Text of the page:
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Covid and its Impact on School Testing

By: Nicole Frankel

Throughout this school year, all school districts have implemented various COVID-19 related protocols. For example, for the first three quarters of the school year, Half Hollow Hills followed a hybrid schedule for their secondary students. Two cohorts alternates remote learning and in-person school days in this hybrid timetable. This scheduling made testing difficult for both students and teachers. Teachers had to choose between administering tests only on in-person days or giving tests on remote days, thereby jeopardizing the test’s security. During the fourth quarter of the school year, however, the district made the executive decision to allow all students to return to school full-time. There was a full remote option for those who did not feel safe, but Half Hollow Hills completely eliminated the hybrid option. 

Now, as the school year draws to a close, students are beginning to wonder about final examinations, regents, and APs. Although students are in the building full time, they were at home for multiple learning days this year, prompting changes to the assessments that are given as well as what exams are being given. Final exams will not be given in classes that formerly had a final exam that counted as a fifth quarter and was given during a finals week. Instead, most classes are going to administer tests over the period of two class days, which can be counted as a regular test or as a quarterly exam. These tests are still titled “finals,” but they aren’t given during a normal final week and aren’t administered like a final or with the weight of a final. In addition, only a few select regents exams are being offered, and students are being asked to opt-in to taking them. With a “do no harm” policy in place, taking the regents this year comes with a perk. As in the past, the regents will serve as a fifth quarter, and if taking the regents improves a student’s average, the graders will keep the grade; however, if a student does poorly and the regents does not improve their average, the graders will simply place an exempt on their transcript. If a student is already in good academic standing for that course and chooses not to take the regents at all, an exemption is simply placed in that fifth quarter column. Basically, students enrolled in the few courses in which a regents is being offered have nothing to lose! New York State will only be administering exams in English, Algebra I, Earth Science, and Living Environment. Students will also be given the opportunity to take the Checkpoint exam for their language study. While the Regents are not mandatory for students in these four classes, they are highly encouraged by their teachers. Finally, APs are taking place this year. Nothing really changed for the APs, and the only challenge was figuring out how to effectively administer them with COVID-19 protocols still in place, especially for those fully remote students taking these secure exams at home. AP exams did offer a remote-only test, but it comes with the disadvantage of not being able to go back to previous questions. For school finals, remote students will take their tests on zoom, but their cameras, and in some cases microphones, must remain on for the duration. Regents exams are only being offered in person, so those fully remote students will have to come into school on the day of the exam or exams that they are opting to take.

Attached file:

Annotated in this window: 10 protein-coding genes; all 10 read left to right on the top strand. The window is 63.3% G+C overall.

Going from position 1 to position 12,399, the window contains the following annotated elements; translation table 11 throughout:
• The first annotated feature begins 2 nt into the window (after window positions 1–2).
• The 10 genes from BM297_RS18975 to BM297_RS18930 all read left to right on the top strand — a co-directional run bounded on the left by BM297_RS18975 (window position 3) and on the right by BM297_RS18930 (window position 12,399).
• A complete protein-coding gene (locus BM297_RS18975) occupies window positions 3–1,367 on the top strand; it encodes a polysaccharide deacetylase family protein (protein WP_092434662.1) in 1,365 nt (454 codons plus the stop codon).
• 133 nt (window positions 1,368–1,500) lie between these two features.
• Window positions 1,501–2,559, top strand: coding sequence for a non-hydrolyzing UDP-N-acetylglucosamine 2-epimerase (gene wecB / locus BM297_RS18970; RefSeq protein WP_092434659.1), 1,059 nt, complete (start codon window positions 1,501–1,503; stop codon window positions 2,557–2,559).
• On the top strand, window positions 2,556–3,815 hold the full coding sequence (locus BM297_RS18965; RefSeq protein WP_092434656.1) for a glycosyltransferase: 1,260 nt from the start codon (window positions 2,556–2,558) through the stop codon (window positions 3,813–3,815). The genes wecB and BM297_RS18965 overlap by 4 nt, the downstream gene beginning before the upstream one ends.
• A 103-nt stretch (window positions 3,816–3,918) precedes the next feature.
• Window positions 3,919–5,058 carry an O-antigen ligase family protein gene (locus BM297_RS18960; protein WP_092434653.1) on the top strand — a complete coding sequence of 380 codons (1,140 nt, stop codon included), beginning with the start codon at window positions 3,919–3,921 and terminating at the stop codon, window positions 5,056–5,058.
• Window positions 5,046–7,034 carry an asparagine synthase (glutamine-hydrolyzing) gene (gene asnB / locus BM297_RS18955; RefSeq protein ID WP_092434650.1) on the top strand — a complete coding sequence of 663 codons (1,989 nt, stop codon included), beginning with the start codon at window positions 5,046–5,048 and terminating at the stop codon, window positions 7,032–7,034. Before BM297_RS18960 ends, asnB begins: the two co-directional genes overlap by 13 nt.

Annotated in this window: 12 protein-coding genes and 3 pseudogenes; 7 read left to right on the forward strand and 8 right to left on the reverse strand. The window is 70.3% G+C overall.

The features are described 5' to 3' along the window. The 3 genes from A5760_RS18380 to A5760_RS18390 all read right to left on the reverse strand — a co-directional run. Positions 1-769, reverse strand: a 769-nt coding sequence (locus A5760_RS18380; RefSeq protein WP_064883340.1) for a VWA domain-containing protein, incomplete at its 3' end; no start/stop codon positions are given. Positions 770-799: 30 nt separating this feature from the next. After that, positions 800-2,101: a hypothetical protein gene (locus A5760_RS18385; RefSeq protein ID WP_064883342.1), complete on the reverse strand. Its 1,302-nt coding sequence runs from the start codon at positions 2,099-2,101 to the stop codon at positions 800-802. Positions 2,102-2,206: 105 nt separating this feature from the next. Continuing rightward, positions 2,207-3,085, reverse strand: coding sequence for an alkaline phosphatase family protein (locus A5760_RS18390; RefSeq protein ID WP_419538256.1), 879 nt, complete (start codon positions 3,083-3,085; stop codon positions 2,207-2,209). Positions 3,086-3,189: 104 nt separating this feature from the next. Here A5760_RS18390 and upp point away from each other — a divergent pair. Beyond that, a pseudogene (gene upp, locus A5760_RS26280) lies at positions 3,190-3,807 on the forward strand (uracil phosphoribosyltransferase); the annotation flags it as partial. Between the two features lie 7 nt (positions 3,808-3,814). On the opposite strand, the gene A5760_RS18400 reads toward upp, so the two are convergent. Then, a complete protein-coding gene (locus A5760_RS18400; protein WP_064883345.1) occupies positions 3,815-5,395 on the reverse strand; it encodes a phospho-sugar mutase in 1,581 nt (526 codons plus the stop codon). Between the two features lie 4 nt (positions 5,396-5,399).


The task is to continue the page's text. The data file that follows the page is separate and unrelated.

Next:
As with most things this past year, end-of-the-year testing has proven to have its own challenges and has required some adjustments. These testing situations may not be ideal, but they are a solution to an unprecedented problem and offer some sense of closure to this historic school year. 

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